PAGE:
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Singin' in the Rain (1952)
Singin' in the Rain (1952)
1952 | Classics, Comedy, Musical
Donald O'Connor's Make 'Em Laugh scene (1 more)
Debbie Reynolds
Donald O'Connor's Make 'Em Laugh scene is one of the best performances in all cinema. He was enormously talented and, arguably, even a better dancer than Gene Kelly. I love this classic movie. The storyline falls a bit flat with me but the singing and dancing can't be best.
Singin' in the Rain (1952)
Singin' in the Rain (1952)
1952 | Classics, Comedy, Musical

"Gene Kelly plays a silent film star who falls for cloche-wearing babe Debbie Reynolds during the industry’s awkward transition to talkies. Hollywood: The sunshine! The song-and-dance! The handsome, dynamic men! It only took me 25 years to discover it’s all true. There’s a funny-terrifying scene about the complexities of wiring Kelly’s bitchy leading lady for sound. Sometimes I think of it when I’m taping a tiny microphone inside my bra and running the wire out through my armpit."

Singin' in the Rain (1952)
Singin' in the Rain (1952)
1952 | Classics, Comedy, Musical
Hollywood star Don Lockwood (Gene Kelly) has to figure out how to save his first "talking picture" film after a negative early screening.

Acting: 10
I was amazed by the versatility of the actors/actresses in the film. To be able to hit lines passionately AND dance and sing through huge musical numbers has to take some serious skill, skill I couldn't even begin to possess. The performances of Gene Kelly, Donald O'Connor, and Debbie Reynold transcend time, holding strong an amazing 65 years later!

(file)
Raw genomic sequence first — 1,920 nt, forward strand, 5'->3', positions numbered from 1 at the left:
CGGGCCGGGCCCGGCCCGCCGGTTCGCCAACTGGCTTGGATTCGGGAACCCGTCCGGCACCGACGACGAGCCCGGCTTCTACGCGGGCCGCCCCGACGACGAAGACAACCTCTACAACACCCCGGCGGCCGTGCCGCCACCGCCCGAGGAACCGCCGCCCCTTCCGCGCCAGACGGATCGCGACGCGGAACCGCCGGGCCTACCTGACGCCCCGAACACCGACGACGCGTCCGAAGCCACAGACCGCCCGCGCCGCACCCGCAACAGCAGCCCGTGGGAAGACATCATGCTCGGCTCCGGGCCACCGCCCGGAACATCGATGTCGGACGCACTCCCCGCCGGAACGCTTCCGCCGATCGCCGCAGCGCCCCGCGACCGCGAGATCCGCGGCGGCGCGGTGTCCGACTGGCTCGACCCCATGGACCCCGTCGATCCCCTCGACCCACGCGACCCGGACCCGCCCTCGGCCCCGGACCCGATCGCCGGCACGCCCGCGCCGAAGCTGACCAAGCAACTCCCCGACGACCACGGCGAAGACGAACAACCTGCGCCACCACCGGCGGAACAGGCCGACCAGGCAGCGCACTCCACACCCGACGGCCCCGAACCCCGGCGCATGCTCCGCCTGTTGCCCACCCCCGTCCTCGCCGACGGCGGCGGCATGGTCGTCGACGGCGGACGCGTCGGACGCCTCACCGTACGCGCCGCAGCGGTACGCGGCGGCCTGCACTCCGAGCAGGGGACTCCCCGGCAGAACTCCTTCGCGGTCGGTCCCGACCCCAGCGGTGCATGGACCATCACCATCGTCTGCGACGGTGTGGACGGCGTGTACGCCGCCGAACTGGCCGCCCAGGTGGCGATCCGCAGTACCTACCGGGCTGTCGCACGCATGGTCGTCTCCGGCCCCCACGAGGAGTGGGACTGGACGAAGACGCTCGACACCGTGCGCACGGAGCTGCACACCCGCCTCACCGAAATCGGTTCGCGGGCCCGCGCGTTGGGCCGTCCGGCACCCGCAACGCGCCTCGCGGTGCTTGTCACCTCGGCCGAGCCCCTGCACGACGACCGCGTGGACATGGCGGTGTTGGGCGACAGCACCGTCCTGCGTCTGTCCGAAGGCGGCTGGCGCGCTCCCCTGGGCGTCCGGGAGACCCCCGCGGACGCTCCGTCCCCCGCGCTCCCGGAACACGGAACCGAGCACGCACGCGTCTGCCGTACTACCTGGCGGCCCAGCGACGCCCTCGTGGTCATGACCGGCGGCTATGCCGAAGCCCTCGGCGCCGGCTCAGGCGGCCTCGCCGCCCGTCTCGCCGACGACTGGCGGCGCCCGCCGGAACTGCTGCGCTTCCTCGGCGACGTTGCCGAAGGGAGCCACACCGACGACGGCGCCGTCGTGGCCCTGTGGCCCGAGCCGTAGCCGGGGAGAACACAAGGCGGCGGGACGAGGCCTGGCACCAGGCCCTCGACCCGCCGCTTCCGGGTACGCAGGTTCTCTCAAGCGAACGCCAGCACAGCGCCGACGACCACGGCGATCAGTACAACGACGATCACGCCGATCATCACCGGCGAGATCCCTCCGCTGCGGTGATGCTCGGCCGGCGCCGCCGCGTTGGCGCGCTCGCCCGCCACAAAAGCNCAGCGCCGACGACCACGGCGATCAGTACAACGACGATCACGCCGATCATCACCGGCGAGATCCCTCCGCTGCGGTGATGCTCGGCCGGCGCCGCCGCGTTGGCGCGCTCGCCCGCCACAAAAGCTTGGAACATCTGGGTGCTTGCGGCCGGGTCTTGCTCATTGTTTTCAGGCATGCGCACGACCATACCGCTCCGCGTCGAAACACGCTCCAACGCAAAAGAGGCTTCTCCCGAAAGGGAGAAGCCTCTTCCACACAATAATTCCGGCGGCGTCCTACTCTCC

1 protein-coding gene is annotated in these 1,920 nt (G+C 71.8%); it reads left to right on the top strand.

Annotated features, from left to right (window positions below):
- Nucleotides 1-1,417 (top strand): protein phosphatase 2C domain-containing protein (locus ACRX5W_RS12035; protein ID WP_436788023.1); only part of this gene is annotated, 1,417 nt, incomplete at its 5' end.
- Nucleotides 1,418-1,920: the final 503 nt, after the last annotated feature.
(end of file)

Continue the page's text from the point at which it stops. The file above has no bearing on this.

Reynolds was my favorite as (Kathy Selden). Her charm and humor are effortless and natural. Not only did she hold her own in her every scene, but she made every scene outstanding. I can't believe I am just now learning to appreciate this woman's greatness. I suppose that's what my Movies 365 quest is all about.

Beginning: 9
I suppose I should chime in here as this received my lowest score. Singin' In the Rain gets off to a very solid start as it grabs my attention right from the beginning. It's intriguing and I wasn't quite sure where they were going after the first ten minutes. Did I really enjoy the first ten minutes of the film? Absolutely. Does it compare to some of the best starts in film history. Sadly, not quite, but not far off either. Consider it a minor boo-boo that didn't even require a band-aid.

Characters: 10

Cinematography/Visuals: 10

Conflict: 10

Genre: 10
Compared to other musicals out there, you can't even mention the genre without thinking Singin' In the Rain. The musical numbers are extravagant and phenomenal. What's more, the film doesn't rely just on the music to succeed as the scripted dialogue is every bit as strong. La La Land astounded me. This film blew me away.

Memorability: 10

Pace: 10
Sometimes this can be hard to manage in a musical whether there's too much singing and not enough dialogue scenes or vice versa. This film does an excellent job of seamlessly blending the two. Every song had its purpose and each number is active and fun, keeping you engaged throughout the film. It never got slow at any point.

Plot: 10